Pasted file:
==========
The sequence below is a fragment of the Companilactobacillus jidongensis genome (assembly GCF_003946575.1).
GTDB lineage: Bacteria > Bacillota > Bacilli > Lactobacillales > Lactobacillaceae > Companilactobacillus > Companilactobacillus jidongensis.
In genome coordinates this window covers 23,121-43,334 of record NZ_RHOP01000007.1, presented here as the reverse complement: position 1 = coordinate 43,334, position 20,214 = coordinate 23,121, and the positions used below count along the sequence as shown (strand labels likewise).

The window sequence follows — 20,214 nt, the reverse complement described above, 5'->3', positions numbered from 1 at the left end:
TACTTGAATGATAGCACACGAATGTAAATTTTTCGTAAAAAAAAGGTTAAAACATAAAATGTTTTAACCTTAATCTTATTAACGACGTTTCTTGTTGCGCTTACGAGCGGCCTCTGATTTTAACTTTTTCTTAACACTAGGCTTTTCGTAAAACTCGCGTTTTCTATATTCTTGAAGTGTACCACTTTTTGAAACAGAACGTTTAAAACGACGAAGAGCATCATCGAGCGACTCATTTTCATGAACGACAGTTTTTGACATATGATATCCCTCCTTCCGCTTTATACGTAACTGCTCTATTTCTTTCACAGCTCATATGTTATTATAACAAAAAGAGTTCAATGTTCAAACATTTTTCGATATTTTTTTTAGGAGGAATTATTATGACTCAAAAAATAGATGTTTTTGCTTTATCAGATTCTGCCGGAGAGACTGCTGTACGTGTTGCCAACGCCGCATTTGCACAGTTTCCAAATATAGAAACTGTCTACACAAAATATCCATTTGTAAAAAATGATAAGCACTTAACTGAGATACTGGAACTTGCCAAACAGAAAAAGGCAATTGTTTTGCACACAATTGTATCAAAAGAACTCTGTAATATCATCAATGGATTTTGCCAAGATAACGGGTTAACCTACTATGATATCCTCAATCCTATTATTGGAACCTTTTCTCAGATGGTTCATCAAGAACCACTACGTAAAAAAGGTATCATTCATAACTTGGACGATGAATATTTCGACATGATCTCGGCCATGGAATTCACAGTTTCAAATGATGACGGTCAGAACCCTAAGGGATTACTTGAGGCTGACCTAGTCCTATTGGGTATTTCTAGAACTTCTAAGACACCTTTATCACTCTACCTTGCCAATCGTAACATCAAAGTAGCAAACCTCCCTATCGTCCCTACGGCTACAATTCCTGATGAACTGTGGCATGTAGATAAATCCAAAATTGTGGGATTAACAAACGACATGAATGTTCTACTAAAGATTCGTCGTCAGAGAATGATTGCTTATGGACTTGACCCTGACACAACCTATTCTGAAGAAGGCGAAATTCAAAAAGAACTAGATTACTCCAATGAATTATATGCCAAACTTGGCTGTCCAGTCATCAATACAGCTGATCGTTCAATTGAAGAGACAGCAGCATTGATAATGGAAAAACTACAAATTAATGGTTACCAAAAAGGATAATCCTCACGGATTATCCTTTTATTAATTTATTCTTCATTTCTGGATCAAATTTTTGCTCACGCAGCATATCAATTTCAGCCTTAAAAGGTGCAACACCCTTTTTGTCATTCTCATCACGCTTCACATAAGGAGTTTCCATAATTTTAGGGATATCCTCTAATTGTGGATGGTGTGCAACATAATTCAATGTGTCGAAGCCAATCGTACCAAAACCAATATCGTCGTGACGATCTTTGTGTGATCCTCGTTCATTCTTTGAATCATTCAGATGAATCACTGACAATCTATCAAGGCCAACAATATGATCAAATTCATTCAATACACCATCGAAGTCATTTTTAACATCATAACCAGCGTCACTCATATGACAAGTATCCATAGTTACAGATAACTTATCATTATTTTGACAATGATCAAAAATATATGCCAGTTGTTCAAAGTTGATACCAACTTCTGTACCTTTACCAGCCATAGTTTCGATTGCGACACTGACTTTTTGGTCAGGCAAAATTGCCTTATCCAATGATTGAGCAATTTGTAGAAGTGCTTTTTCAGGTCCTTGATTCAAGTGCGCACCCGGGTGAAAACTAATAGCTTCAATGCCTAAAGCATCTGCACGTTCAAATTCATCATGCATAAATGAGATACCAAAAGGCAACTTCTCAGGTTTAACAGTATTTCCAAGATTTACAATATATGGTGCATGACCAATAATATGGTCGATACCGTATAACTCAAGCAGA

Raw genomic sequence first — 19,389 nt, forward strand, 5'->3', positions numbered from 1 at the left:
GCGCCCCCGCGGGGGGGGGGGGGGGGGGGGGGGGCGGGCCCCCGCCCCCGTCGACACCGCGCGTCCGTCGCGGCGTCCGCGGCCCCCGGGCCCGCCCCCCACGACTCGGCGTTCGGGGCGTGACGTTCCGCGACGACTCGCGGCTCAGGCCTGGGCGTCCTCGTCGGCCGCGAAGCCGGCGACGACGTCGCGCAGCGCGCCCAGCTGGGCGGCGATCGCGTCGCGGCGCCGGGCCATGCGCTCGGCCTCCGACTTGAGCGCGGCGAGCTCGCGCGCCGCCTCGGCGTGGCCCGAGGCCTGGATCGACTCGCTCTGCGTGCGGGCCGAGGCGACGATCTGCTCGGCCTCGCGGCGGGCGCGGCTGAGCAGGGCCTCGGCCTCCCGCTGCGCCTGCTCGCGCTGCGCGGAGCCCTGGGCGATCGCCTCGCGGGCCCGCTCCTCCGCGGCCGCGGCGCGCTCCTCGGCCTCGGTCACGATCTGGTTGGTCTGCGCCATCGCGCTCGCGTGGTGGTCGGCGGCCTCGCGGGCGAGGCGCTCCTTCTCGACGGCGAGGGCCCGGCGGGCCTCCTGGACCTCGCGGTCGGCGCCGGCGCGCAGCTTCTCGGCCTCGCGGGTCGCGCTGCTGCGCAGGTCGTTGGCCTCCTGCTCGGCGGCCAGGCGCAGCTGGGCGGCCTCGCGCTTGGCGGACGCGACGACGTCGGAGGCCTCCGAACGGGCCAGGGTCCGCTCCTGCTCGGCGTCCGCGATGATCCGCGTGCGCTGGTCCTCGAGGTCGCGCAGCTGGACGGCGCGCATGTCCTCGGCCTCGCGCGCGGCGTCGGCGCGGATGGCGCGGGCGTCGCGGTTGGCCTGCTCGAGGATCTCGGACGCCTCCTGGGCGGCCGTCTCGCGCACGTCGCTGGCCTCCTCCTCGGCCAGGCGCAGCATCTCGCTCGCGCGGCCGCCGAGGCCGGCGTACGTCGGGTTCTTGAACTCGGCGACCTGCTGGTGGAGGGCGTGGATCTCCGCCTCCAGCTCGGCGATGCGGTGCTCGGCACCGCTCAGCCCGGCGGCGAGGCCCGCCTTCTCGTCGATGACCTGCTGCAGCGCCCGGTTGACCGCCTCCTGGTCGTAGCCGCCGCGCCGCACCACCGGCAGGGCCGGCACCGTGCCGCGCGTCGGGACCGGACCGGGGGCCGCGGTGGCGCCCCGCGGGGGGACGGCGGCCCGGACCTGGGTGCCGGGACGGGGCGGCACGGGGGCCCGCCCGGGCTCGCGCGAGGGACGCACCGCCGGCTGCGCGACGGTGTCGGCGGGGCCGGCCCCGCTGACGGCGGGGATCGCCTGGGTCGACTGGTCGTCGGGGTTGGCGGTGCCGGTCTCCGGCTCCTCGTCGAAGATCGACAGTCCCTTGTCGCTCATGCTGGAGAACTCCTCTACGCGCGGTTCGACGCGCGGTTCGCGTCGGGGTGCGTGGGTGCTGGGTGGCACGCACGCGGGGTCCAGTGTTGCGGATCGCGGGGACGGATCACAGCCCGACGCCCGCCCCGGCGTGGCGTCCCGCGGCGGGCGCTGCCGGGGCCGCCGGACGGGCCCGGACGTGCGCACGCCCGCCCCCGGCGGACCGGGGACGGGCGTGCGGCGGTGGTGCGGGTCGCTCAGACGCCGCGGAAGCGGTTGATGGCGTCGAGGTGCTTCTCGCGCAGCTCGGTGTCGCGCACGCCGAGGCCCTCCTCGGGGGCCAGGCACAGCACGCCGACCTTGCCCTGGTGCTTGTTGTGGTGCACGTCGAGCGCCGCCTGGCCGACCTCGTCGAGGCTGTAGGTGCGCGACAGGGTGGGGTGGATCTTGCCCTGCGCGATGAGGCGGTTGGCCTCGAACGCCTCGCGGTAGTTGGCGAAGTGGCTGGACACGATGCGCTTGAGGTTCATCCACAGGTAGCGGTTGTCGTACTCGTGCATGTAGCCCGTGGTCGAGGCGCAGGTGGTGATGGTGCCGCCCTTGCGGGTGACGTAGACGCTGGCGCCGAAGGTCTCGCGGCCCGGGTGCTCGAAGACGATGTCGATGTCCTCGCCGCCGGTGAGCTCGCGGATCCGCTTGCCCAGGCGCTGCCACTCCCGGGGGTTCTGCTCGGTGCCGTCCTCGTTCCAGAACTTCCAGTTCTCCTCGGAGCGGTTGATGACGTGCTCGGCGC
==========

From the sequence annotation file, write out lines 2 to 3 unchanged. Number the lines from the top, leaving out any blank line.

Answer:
GTDB lineage: Bacteria > Bacillota > Bacilli > Lactobacillales > Lactobacillaceae > Companilactobacillus > Companilactobacillus jidongensis.
In genome coordinates this window covers 23,121-43,334 of record NZ_RHOP01000007.1, presented here as the reverse complement: position 1 = coordinate 43,334, position 20,214 = coordinate 23,121, and the positions used below count along the sequence as shown (strand labels likewise).